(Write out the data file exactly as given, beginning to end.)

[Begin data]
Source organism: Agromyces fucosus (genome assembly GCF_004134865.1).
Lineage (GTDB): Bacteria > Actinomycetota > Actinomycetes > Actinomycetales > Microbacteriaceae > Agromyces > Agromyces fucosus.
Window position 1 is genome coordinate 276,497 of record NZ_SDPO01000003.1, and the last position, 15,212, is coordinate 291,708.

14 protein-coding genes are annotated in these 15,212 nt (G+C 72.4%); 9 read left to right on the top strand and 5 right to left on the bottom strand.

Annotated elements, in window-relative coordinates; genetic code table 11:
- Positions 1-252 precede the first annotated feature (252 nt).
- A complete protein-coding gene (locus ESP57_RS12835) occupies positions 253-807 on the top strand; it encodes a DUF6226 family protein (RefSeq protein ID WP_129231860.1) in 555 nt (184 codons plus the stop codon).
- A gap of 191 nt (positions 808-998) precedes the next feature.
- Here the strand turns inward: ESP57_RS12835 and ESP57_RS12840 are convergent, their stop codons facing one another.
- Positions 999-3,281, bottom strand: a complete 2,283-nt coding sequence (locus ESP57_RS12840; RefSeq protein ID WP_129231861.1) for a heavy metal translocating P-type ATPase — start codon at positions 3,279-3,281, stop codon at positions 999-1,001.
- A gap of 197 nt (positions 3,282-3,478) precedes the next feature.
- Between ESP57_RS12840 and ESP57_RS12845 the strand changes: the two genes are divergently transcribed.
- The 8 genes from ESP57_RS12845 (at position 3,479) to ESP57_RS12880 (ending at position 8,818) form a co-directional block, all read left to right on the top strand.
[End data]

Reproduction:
Source organism: Agromyces fucosus (genome assembly GCF_004134865.1).
Lineage (GTDB): Bacteria > Actinomycetota > Actinomycetes > Actinomycetales > Microbacteriaceae > Agromyces > Agromyces fucosus.
Window position 1 is genome coordinate 276,497 of record NZ_SDPO01000003.1, and the last position, 15,212, is coordinate 291,708.

14 protein-coding genes are annotated in these 15,212 nt (G+C 72.4%); 9 read left to right on the top strand and 5 right to left on the bottom strand.

Annotated elements, in window-relative coordinates; genetic code table 11:
- Positions 1-252 precede the first annotated feature (252 nt).
- A complete protein-coding gene (locus ESP57_RS12835) occupies positions 253-807 on the top strand; it encodes a DUF6226 family protein (RefSeq protein ID WP_129231860.1) in 555 nt (184 codons plus the stop codon).
- A gap of 191 nt (positions 808-998) precedes the next feature.
- Here the strand turns inward: ESP57_RS12835 and ESP57_RS12840 are convergent, their stop codons facing one another.
- Positions 999-3,281, bottom strand: a complete 2,283-nt coding sequence (locus ESP57_RS12840; RefSeq protein ID WP_129231861.1) for a heavy metal translocating P-type ATPase — start codon at positions 3,279-3,281, stop codon at positions 999-1,001.
- A gap of 197 nt (positions 3,282-3,478) precedes the next feature.
- Between ESP57_RS12840 and ESP57_RS12845 the strand changes: the two genes are divergently transcribed.
- The 8 genes from ESP57_RS12845 (at position 3,479) to ESP57_RS12880 (ending at position 8,818) form a co-directional block, all read left to right on the top strand.